Advertisement
YOU ARE HERE: LAT HomeCollectionsConsumers

Consumers using social media for medical information, report says

April 17, 2012|By Chad Terhune

One-third of consumers are using Facebook, Twitter and other social media sites to seek medical information, discuss symptoms and express their opinions about doctors, drugs and health insurers, according to a new report.

These latest results from PwC’s Health Research Institute underscore the need for healthcare providers and insurance companies to engage more with consumers online since they are increasingly making medical decisions based on the information they find there. The stakes are likely to grow as millions of younger consumers comfortable with social media enter the insurance market for the first time under the federal healthcare law.

 “Those medical providers and payers who are able to use social media are likely to do better in the marketplace as consumers make these decisions,” said John Edwards, a director in PwC’s healthcare strategy and business intelligence practice. “But our research shows that consumers’ expectations continue to outpace the ability of providers and payers to deliver.”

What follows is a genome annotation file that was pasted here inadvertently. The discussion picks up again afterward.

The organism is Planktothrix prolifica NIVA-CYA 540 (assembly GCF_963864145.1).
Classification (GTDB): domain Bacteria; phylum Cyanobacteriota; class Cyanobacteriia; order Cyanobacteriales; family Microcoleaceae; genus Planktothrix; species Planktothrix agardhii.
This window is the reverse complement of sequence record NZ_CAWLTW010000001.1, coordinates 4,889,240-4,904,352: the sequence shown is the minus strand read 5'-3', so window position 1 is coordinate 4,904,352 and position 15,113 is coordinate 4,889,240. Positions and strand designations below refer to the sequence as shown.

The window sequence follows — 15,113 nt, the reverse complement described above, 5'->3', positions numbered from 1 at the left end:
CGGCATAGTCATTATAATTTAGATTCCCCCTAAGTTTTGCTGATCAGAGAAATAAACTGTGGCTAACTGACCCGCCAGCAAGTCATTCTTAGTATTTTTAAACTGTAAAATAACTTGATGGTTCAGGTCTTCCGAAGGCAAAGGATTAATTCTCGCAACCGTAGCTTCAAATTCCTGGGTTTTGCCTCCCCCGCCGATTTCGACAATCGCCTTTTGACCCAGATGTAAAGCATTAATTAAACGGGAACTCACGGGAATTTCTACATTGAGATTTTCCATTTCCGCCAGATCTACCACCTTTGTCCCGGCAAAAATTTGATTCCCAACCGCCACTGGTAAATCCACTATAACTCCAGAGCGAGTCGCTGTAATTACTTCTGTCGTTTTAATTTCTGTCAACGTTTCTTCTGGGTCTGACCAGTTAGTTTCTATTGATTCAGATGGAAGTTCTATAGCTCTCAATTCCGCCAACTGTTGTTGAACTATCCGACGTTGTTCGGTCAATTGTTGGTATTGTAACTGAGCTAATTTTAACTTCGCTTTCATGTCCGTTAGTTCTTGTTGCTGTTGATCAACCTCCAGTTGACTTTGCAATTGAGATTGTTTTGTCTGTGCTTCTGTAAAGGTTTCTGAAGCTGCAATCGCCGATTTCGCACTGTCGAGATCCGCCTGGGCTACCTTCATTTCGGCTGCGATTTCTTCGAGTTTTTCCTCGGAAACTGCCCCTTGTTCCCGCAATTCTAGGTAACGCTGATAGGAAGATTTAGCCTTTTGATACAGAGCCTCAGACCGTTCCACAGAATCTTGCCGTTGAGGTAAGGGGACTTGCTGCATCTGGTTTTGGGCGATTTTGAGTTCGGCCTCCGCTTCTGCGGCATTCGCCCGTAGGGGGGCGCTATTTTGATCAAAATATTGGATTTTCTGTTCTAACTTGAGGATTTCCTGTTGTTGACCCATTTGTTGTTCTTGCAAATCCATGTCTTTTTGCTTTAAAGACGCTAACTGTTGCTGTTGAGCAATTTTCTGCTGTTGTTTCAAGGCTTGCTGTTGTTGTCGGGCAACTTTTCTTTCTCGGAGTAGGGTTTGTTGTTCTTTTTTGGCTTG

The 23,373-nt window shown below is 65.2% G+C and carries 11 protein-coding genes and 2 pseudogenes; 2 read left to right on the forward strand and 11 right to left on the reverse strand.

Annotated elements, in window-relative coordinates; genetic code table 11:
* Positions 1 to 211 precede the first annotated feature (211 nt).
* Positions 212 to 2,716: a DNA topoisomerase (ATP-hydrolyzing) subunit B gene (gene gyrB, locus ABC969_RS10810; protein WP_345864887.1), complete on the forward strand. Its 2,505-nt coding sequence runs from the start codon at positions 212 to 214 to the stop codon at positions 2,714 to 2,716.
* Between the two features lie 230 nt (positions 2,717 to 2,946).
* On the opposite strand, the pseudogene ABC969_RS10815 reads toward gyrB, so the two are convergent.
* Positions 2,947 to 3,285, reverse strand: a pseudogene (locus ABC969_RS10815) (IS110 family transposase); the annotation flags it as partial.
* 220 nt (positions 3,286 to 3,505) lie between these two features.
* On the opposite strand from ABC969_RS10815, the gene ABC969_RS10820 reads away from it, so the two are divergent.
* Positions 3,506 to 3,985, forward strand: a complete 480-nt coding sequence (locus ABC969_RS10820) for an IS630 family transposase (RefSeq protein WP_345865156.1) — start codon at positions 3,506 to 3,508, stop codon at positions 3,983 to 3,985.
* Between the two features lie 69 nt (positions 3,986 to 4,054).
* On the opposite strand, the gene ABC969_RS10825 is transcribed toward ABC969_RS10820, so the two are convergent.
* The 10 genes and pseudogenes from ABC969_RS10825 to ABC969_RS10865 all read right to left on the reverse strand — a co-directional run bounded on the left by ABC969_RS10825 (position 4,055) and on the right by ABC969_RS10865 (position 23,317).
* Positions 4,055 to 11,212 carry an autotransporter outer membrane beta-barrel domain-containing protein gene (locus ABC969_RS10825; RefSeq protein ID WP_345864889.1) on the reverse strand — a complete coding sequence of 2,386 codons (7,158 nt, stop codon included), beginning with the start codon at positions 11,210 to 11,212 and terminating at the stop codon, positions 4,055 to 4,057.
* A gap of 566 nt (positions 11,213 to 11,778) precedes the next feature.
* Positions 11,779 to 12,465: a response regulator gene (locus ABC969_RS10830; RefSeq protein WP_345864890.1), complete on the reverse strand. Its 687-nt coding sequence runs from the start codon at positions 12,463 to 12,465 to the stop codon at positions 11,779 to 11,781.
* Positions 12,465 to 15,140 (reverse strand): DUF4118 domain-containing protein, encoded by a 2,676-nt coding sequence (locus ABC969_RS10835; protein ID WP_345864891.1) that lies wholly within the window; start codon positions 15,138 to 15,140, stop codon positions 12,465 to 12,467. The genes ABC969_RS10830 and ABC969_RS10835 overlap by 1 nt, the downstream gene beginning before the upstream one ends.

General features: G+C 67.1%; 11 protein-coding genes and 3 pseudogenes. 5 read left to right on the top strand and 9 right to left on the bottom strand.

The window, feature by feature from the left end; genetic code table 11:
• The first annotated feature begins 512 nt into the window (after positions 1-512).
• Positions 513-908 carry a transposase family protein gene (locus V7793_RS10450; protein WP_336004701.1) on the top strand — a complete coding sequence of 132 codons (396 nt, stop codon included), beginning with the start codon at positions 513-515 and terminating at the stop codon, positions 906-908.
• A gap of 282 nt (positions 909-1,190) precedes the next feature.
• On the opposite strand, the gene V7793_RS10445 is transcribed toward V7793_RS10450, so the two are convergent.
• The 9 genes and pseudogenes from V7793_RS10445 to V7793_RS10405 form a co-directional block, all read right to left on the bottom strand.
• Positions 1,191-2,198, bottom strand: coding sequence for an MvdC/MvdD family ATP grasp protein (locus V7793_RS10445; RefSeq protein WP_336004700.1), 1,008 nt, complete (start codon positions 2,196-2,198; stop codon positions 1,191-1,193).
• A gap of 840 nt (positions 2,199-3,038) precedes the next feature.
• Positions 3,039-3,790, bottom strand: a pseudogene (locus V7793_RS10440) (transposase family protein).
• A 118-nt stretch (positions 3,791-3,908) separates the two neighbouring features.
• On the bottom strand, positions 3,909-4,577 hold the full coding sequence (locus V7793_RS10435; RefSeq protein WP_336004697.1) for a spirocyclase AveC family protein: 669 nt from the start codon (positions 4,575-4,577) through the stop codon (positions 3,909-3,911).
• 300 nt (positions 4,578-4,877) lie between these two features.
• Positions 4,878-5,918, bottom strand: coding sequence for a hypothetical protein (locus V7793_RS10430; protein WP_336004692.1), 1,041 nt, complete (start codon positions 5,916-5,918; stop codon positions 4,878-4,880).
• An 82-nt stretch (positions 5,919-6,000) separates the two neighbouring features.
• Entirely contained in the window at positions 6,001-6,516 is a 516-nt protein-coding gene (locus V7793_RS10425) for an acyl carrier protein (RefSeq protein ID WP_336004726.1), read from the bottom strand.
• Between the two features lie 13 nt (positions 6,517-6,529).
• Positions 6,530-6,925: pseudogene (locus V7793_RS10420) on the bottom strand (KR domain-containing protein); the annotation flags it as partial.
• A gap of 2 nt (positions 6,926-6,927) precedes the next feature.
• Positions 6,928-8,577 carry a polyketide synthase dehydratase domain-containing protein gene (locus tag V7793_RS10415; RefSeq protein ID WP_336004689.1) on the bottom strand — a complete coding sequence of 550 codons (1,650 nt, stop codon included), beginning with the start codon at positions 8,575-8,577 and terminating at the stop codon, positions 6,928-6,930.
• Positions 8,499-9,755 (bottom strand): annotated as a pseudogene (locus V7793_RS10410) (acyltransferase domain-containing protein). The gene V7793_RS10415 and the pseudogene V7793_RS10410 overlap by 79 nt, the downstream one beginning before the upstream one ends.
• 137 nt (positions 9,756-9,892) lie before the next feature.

In the survey of 1,060 people in February, 45% of consumers said information found through social media would affect their decision to get a second medical opinion and 34% said it would affect their decision about taking a specific medication.

Consumers also have high expectations for responsiveness. The survey found that 72% said they would like assistance in scheduling doctor appointments through social media and nearly half of those said they would expect a response within a few hours.

Consumers were more likely to trust information posted by doctors and hospitals compared to insurers and drug companies, the survey found. Only 42% of respondents said they would trust information posted by insurers and 37% for a pharmaceutical company.

As expected, younger consumers were more comfortable sharing personal health details over social media. More than 80% of individuals 18 to 24 said they were likely to share health information through social media and nearly 90% said they would trust the information they found there.

In contrast, only 45% of consumers 45 to 64 said they were likely to share health information on social media.

ALSO:

Facebook to buy Instagram for $1 billion

Facebook's Sheryl Sandberg has a talent for making friends

U.S. pushes healthcare providers to share records electronically

Advertisement
Los Angeles Times Articles
|
|
|